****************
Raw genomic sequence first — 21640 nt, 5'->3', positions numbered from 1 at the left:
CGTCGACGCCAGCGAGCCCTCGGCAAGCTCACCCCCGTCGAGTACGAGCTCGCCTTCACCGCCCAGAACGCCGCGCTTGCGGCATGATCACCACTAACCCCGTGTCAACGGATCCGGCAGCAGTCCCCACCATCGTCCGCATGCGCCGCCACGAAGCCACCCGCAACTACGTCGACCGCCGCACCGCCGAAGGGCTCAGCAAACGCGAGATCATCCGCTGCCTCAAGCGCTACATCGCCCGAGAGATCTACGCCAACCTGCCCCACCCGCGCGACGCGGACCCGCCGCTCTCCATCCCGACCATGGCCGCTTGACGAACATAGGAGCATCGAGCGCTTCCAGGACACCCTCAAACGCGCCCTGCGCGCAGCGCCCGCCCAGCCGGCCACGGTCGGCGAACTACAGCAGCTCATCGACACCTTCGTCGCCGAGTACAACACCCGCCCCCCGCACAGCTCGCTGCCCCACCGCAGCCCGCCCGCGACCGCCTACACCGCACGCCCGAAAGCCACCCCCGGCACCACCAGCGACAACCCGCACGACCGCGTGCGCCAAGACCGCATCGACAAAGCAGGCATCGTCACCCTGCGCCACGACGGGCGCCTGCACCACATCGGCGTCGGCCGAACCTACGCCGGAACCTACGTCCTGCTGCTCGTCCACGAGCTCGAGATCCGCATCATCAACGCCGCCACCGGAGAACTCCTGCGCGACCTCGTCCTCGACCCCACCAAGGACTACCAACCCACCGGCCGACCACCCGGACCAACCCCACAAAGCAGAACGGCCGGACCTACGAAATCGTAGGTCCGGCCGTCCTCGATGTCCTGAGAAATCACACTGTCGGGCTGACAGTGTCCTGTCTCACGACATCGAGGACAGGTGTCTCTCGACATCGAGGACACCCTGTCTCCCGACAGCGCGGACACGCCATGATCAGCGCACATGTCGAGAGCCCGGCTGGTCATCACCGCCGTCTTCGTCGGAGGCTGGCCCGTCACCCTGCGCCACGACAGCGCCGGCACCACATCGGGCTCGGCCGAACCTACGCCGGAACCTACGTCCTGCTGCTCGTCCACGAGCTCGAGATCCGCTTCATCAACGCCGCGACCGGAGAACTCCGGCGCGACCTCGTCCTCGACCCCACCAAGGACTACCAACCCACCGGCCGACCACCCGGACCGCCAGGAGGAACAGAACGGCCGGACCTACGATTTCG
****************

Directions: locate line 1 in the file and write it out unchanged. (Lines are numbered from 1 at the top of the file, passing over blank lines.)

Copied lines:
Raw genomic sequence first — 21640 nt, 5'->3', positions numbered from 1 at the left: